As soon as the security was made stringent in the valley, an insidious wind started blowing onto the internet and other social media platforms. This insidious wind also carried the news that Amit Shah, who has earned himself a rather roguish image, will be visiting Kashmir. The news of Kashmiri leaders being under house arrest intensified everything to generate an unprecedented emotional outburst in anticipation of a possible genocide and grave injustice.
I have written this article to illuminate how we can make sense of what is out there on the internet (various perspectives, humour, and opinions etc.), and how they tell us about serious issues in Indian Society, perhaps, far grave and enduring than the fate of Jammu & Kashmir itself. I have nothing to offer on the implications of this decision and its future, on which I have mixed feelings just like the entire nation.
Hardik shares the same caste as Sardar Patel and made use of his caste to mobilise masses in an unprecedented way. Hardik’s caste politics was gaining momentum when he reached an alliance with the Gurjars—because Gurjars believe that Patel is an offshoot of their caste. There were, in fact, positive talks between him and Colonel Kirori Singh Baisla, who is seen as the prime leader of the Gurjar community, apart from Sachin pilot.
As soon as the Kashmir row started on the internet, a variety of memes/’jokes’ specifically around gender started floating abundantly. Few among them said, “We should have asked Amit Shah Ji, if we can now start sending friend requests to Kasmiri girls”; “mere kunware dosto karo tyari 15 August ke baad, Kashmir me ho sakti hai Sasural tumhari” etc. I think it suffices to highlight how women often get embroiled as victims in the process of nation-building. It is painfully sad not only because it reminds us of how terribly women suffered during India’s partition, but also the fact that we haven’t been able to gender- sensitise our generations.
I can’t even include memes on leaders like Mehbooba Mufti, for their vulgarity is outright abysmal. Now some people with poor comprehension skills may argue that I am exaggerating mild jokes to look like rape threats. To such people, the very idea of gender sensitivity is an alien concept. I am not speaking here of threats to Kashmiri women, but an attitude towards women in general.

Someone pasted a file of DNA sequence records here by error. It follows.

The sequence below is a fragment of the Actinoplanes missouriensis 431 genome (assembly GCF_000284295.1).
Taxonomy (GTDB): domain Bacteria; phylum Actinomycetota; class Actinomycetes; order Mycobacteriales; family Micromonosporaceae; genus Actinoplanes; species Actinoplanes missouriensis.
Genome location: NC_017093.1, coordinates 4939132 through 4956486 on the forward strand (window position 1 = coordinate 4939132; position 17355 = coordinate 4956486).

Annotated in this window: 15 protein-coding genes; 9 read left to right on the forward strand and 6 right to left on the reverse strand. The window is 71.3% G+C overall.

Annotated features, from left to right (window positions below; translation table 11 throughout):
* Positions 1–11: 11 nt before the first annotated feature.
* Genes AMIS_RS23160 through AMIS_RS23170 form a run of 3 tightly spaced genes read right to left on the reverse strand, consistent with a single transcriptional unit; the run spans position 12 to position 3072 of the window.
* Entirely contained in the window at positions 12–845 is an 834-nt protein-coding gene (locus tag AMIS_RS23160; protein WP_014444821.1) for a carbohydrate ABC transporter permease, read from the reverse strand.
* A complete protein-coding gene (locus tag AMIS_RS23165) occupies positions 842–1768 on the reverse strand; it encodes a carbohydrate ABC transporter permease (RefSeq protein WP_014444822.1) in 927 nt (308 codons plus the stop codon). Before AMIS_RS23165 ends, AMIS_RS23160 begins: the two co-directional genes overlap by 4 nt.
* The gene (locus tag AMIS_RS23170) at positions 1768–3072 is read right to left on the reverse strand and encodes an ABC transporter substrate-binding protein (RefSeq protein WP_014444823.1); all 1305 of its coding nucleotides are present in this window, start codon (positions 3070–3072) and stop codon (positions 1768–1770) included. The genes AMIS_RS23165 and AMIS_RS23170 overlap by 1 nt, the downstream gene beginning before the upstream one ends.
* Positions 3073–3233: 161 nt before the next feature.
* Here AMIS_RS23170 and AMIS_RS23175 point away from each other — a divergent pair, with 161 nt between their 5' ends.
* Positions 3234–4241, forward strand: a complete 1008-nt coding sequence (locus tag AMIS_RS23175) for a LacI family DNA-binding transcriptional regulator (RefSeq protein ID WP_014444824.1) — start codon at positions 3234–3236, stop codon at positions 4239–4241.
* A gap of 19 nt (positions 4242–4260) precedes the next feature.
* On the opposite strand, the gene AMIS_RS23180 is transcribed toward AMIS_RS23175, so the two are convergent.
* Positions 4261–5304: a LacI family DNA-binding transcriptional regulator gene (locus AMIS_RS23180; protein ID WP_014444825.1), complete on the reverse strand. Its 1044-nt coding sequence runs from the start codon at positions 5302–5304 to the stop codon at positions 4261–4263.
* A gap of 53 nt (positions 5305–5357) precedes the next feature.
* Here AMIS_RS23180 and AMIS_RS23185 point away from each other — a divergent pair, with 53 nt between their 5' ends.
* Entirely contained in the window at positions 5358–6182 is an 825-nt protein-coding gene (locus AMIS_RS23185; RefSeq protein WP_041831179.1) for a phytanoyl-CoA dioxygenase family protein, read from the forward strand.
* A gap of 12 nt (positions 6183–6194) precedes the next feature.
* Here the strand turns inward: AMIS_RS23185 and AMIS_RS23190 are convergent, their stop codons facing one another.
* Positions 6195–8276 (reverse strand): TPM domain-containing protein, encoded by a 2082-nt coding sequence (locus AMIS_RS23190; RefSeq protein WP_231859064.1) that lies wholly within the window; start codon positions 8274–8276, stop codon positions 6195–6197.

The third interesting section of opinions and memes is about the repealing of a provision that would now allow buying property in Kashmir. Now, this strategy is not new when it comes to extending the rule to new territories; in fact, the history of state-building abounds in examples of such geopolitical tactics. In Latin America, the Spanish rulers brought white immigrants from Europe so they could create a white majority in Latin America. Same politics of dilution is expected to follow through this action.
But I am more interested in the opinions expressed through memes as they highlight millions of people ready to buy land in Kashmir now. Kashmir has a beautiful landscape, literal heaven as we say, and the poorly urbanised and often congested urban cities and towns are a literal opposite of it in terms of leisure and life quality. This anticipated migration to Kashmir tells us how unhappy people are in their own homes and neighbourhoods because of poor sanitation, lack of proper leisure spaces, roads etc. If one were to ask how many people are happy with their surroundings, I am afraid, a majority will deny. And there seems to be no immediate relief from this.
Hence, there is also an irony in these escapist memes about migration to Kashmir, because it will eventually turn Kashmir into another urban city like Delhi or Noida.
A section terms this act as a threat to democracy and the constitution. These people, various as they are, ideologically subscribe to a potential opposition present in the public sphere. In other words, they reflect the opinions of those who have a strong chance to compete with BJP through electoral politics. But Indian populism has a nuanced multi-class and multi-caste character, unlike other countries, where political binaries could compete.
What we have here is a well-consolidated government and a wholly fissured opposition trying to find the solutions to its problems through the hopes provided by the supreme leader of the ruling party. Hence, there is hardly any consolidated opposition on the ground. What all this proves is that the process of nation-building continues as an unfinished project for India.